“He had been warning friends and family and the police that he believed he was being tailed by a team of Russian hitmen and that he had been embroiled in deals both within Russia, in former Soviet states and the UK.

“We know he was living in fear of his life. We had copies of police records in which he said he believed he was going to be murdered and asked for police protection.

“Yet when he eventually was found dead, police didn’t even stop to dust for fingerprints and didn’t grab CCTV.

“They didn’t treat the death as suspicious for a moment – they just shut down the investigation and treated it as a suicide. Given who Scot was, who he’d been associating with and how many times he’d warned he believed he was going to be murdered, it was pretty extraordinary on the part of the police.”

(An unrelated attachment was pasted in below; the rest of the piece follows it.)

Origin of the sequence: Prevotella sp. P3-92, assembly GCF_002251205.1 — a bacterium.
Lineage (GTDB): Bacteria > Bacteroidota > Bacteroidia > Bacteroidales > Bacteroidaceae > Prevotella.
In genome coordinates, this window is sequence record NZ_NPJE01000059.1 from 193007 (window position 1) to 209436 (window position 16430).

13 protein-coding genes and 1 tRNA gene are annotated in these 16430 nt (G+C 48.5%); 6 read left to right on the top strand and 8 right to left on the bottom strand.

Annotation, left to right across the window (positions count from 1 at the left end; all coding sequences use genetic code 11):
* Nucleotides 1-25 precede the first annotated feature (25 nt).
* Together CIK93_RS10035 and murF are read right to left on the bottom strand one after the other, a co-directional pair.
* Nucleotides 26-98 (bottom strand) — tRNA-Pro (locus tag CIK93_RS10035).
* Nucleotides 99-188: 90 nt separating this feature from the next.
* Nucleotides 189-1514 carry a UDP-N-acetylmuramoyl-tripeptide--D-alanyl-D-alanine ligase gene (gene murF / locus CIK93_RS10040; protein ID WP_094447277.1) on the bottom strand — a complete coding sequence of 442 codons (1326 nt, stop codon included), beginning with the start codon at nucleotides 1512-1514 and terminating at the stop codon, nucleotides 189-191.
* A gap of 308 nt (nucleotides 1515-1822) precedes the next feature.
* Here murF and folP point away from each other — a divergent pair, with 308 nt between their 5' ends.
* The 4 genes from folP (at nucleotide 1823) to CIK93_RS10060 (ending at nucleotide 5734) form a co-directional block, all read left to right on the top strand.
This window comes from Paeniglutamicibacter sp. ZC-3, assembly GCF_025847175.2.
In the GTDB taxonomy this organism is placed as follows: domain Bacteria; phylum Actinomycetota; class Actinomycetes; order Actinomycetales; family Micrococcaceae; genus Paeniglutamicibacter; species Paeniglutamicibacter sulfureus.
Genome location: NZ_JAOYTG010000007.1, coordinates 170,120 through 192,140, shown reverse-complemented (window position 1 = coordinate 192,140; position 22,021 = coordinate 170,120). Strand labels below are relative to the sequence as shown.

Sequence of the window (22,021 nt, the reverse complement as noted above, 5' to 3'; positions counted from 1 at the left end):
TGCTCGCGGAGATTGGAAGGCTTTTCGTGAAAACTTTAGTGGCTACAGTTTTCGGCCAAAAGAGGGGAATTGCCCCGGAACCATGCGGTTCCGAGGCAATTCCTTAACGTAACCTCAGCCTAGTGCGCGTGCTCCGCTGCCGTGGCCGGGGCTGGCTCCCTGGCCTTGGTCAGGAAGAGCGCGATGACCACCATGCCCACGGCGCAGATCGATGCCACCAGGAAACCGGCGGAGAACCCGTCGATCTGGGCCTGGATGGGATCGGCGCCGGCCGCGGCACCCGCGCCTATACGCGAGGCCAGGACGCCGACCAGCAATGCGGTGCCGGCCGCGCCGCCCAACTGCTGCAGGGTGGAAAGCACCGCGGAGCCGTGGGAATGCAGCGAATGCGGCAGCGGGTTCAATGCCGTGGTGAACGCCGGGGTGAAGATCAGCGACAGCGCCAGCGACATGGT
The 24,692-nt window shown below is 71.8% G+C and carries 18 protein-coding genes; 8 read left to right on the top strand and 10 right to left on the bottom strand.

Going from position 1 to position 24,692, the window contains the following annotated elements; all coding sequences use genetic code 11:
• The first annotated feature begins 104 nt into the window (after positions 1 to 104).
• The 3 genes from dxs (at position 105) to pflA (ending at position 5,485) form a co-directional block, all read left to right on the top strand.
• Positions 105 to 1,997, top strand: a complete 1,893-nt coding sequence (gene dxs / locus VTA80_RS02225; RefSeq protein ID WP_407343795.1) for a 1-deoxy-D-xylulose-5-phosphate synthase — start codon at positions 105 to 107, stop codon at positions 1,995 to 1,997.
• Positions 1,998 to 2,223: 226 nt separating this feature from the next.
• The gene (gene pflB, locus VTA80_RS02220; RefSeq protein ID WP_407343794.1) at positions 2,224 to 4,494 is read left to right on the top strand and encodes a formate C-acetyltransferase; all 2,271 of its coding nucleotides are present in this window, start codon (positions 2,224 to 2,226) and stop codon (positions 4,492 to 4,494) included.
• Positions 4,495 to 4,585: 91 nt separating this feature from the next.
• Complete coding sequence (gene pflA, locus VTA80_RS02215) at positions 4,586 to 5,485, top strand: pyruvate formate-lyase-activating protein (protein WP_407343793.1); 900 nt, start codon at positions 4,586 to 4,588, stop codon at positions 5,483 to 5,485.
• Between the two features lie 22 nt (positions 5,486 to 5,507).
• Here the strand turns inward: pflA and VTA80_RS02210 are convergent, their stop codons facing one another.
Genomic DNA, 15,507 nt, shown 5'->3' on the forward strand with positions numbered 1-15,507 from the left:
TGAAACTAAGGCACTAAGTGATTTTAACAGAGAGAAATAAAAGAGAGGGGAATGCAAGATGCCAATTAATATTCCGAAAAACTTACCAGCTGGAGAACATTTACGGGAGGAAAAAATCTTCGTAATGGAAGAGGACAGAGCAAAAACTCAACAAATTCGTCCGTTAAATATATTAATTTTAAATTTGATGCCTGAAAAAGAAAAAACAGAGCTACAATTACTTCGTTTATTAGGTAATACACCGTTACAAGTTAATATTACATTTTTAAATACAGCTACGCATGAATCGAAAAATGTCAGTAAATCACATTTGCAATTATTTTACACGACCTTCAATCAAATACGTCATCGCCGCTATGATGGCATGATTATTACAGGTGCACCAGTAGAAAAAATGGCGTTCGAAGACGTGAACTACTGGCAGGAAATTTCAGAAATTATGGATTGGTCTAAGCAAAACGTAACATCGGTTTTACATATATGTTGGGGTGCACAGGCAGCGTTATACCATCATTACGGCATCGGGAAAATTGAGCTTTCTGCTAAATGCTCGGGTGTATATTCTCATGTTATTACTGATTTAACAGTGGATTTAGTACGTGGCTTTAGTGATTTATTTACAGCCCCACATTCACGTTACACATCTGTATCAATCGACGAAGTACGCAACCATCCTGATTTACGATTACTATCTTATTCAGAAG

Young’s former wife Michelle, mum to the couple’s two daughters, believes his death is suspicious and continues to this day to try to trace what she believes is hundreds of millions of pounds of missing assets.

© Peter Macdiarmid
Marina Litvinenko and her son Anatoly.

During research, Blake and her team also spoke with witnesses to obtain a picture of Scot’s life in addition to his death – and uncovered tales which exemplified a man with a love of hard cash.

She said: “I was able to speak to a lawyer who met Scot in the 1990s on a Concorde flight from New York to London.

“He said Scot asked if he could come and speak with him, adding he had a little tax problem.

“Scot turned up at his office in central London and said his problem was he had been robbing banks all over Europe. Whether he was actually involved or was just laundering the money is unclear.

“But he had made a lot of cash off the back of this association and had millions stashed in offshore accounts and in suitcases which he couldn’t spend in the UK without raising suspicion.

“They went to see a leading tax barrister who advised that money stolen in bank heists didn’t actually fall under the list of taxable income in place at the time.

“There was also immunity for making voluntary declarations to the tax authorities which meant the Revenue, as it was at the time, couldn’t report him to police.